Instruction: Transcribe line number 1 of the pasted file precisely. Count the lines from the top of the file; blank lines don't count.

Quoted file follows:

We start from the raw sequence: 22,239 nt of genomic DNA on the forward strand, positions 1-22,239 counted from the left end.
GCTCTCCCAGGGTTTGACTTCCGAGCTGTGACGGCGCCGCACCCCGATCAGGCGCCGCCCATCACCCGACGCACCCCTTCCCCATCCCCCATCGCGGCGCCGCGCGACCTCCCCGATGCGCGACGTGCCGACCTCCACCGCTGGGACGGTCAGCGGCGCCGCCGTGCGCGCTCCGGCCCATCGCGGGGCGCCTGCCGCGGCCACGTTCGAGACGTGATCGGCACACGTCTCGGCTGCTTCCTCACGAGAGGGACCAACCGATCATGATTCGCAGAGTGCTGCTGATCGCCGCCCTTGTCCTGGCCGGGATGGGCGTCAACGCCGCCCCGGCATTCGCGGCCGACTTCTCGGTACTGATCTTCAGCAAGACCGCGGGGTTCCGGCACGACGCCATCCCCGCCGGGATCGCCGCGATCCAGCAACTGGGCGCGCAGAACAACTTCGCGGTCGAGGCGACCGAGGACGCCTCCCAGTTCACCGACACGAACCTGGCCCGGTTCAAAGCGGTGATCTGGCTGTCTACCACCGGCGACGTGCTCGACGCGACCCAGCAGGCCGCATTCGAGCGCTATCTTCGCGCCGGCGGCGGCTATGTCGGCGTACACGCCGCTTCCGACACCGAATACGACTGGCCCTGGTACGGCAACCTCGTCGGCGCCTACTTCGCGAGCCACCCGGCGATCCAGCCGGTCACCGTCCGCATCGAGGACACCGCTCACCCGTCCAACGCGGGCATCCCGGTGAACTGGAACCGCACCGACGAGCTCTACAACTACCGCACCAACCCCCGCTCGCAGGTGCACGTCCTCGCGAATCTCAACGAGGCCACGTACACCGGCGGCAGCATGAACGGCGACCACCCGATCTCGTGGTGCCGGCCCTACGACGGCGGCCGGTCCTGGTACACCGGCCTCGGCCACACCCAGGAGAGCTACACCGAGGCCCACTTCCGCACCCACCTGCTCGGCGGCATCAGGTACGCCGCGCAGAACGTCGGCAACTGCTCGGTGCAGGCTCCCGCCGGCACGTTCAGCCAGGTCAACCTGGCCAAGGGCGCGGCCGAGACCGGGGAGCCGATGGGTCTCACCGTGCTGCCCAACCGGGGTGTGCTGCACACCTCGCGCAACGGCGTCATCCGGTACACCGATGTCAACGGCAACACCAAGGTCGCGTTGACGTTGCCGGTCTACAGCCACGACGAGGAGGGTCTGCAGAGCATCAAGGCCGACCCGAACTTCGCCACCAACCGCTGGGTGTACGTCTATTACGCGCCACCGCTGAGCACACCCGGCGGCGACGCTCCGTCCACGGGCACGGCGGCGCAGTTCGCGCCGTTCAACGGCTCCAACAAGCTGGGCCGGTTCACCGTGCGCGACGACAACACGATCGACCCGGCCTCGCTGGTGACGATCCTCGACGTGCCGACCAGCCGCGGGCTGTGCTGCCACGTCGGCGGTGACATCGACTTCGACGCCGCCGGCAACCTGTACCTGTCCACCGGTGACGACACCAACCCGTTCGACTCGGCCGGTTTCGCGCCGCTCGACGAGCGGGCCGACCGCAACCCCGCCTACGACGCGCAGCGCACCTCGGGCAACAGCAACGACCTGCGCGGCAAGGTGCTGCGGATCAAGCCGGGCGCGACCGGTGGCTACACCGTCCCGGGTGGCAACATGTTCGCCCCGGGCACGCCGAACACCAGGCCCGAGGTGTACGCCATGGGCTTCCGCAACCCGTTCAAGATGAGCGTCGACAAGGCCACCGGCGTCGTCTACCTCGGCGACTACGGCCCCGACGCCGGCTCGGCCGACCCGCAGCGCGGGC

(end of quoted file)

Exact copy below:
We start from the raw sequence: 22,239 nt of genomic DNA on the forward strand, positions 1-22,239 counted from the left end.